Edwin Eddie Ellis served 25 years in prison for a murder he did not commit, but he never let that get in the way of living a life of purpose.  In prison, Ellis became an advocate for prison education and, following his release, went on to have a distinguished career and helped other formerly incarcerated people find stability and success. 

The former director of Community Relations for the Black Panthers in NYC, he was falsely accused of killing James Howard, whom he had never met, nor was there evidence to prove his guilt (but that's never stopped the NYPD before, has it?)  He was sent to Attica, where he witnessed the riot of 1971.

He was later transferred to Greenhaven Correctional Facility, a maximum security prison, where they actually had an electric chair called “Old Sparky.” Instead of falling with the negative elements at Greenhaven, Eddie lobbied to have college programs made available to inmates.  The warden allowed them to be in separate quarters from the rest of the prisoners so they would not be intimidated or disturbed.  He and several prisoners began studying college level courses (Eddie had dropped out to join the Panthers).  During that time  he earned two associate degrees, a Bachelor of Science in Business Administration from Marist College Greenhaven (magna cum laude) and a master’s degree from New York Theology Seminary (summa cum laude)!!
So, instead of doing time, Eddie Ellis, along with other inmates was using their time wisely, looking for they day they would return to society.  But more than that, Eddie Ellis began putting together advocacy organizations for those former inmates who were likewise looking to return to society, but were having difficulties because of their previous criminal records. He once remarked that Parole Officers were more cynical than helpful, so if you were looking for resources, you either had to make them yourself, or stumble around on your own.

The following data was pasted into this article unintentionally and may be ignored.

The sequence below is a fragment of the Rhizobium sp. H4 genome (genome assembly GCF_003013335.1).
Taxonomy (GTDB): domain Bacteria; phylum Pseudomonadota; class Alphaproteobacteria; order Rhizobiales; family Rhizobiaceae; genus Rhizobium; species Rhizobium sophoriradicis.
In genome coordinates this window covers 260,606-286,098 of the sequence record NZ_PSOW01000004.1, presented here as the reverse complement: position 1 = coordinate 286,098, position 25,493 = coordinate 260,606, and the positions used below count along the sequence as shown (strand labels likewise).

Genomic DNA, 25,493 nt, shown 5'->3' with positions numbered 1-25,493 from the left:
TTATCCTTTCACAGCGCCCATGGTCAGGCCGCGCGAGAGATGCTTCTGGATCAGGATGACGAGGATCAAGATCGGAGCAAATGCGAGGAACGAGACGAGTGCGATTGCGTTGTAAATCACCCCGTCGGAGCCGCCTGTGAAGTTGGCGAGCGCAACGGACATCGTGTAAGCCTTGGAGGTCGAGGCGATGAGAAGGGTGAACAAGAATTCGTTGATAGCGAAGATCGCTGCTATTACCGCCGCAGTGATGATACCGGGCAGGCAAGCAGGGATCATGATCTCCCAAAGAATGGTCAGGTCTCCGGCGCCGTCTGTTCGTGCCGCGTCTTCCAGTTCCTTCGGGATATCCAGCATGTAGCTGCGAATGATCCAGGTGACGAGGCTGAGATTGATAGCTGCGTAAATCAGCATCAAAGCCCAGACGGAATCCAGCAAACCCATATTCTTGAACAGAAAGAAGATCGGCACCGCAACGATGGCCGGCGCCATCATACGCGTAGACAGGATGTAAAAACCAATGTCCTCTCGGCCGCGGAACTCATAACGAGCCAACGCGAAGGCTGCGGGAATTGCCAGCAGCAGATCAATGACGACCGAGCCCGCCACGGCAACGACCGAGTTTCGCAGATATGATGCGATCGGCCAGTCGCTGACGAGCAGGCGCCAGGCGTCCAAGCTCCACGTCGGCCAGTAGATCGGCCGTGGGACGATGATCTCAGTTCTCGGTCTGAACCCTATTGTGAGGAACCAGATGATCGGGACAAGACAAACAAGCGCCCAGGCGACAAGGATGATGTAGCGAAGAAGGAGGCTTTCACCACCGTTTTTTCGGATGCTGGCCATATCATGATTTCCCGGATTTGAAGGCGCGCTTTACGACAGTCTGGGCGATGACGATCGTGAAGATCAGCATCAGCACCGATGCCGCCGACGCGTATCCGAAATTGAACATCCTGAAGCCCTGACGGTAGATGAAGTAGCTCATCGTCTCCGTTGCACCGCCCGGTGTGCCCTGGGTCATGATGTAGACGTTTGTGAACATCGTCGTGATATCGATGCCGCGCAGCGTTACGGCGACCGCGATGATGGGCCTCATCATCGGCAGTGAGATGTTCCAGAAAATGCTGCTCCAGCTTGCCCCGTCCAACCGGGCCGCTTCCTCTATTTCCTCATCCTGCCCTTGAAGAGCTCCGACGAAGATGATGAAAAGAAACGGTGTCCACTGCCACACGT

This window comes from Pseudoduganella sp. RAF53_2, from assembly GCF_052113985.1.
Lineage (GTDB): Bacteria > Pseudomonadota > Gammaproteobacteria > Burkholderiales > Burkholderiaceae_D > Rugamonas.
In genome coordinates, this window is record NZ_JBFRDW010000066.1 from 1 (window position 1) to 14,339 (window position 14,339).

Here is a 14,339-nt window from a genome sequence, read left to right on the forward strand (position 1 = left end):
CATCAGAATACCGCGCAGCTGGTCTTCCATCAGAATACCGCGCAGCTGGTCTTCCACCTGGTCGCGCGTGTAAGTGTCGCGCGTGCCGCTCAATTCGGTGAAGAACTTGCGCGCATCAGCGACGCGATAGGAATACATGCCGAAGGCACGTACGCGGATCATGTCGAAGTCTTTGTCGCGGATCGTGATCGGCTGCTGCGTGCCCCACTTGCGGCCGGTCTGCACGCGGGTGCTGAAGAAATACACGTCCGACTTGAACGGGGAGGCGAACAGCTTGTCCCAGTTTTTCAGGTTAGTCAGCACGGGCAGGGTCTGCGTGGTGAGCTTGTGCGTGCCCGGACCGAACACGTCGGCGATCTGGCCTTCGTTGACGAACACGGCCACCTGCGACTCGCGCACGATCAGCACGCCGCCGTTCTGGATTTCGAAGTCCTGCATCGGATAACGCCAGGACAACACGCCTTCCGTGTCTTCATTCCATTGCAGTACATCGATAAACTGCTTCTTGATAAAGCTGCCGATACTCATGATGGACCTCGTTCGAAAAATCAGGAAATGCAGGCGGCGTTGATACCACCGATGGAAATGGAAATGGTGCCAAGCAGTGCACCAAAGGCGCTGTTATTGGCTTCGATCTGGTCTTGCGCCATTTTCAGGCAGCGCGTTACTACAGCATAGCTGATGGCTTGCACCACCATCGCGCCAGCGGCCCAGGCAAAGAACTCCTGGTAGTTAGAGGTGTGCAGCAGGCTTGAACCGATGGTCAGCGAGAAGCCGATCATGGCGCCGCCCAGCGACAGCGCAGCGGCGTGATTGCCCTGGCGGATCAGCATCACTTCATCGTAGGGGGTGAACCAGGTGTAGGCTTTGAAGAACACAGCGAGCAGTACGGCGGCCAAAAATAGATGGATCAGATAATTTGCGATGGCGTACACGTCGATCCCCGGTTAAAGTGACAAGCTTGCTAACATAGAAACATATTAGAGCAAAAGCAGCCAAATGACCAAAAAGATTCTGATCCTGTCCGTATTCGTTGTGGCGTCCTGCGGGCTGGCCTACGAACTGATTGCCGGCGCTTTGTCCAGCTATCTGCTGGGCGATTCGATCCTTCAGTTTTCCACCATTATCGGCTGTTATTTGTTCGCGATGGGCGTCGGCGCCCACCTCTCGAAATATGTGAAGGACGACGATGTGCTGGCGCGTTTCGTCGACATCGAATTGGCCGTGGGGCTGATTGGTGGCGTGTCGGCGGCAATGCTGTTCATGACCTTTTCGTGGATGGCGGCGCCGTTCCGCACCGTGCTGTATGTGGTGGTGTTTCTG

Eddie co-founded the Community Justice Center and became executive director  The center provided housing, education opportunities funded by the state and federal government and assistance from social services programs.  In 2002, it morphed into  the Nu Leadership Public Policy Group,  and began to focus primarily on justice and prison conditions.  They recruited employees who had post-graduate and PhD degrees to work with them.
Their work did not go unnoticed.  It was Esmeralda Simmons, director of Medgar Evers' Center for Law and Justice who invited them to move onto the campus.   When it became the Center for Nu Leadership on Urban Solutions, Dr. Divine Prior, PhD became it's executive director, leaving Eddie with time to travel, do his radio show, "On The Count," on WBAI.FM, write his seminal book "The Real War on Crime," and participate in panels and forums.  "On The Count" is the only weekly radio talk show produced solely by former incarceratees who have post graduate degrees.  
 In "The Real War on Crime," Eddie states that  there are thousands of formerly incarcerated people who have received higher education degrees, but don't get the respect they deserve because others still define them by their past mistakes. 
 In addition to so many other achievements, Eddie Ellis received the Joseph (Joe) Galiber Award from the New York State Black and Puerto Rican Caucus; The Human Justice Award, presented to him by Harry Belafonte, among others.  He also served as  director of Metropolitan Prison Ministry at the historic Riverside Church in New York.

While Eddie has made his transition, he left guideposts in how to carry on, and keep moving on the way forward.  He is a brother who truly walked his talk. There are many who have him to thank for being able to live viable, positive, successful lives.  We all owe him a debt of gratitude.

I guess I'll miss his calling me "Queen Gloria," as much as I'll miss that raspy voice of his that never ceases to "nail it" when it came to speaking truth to power.  Eddie Ellis was a king among men and a FBM.  We're all blessed to have known him.

My condolences to his family, CNUL, the Brooklyn Community, New York, and the brothers and sisters he inspired through his caring and leadership.

Stay Blessed &
Gloria Dulan-Wilson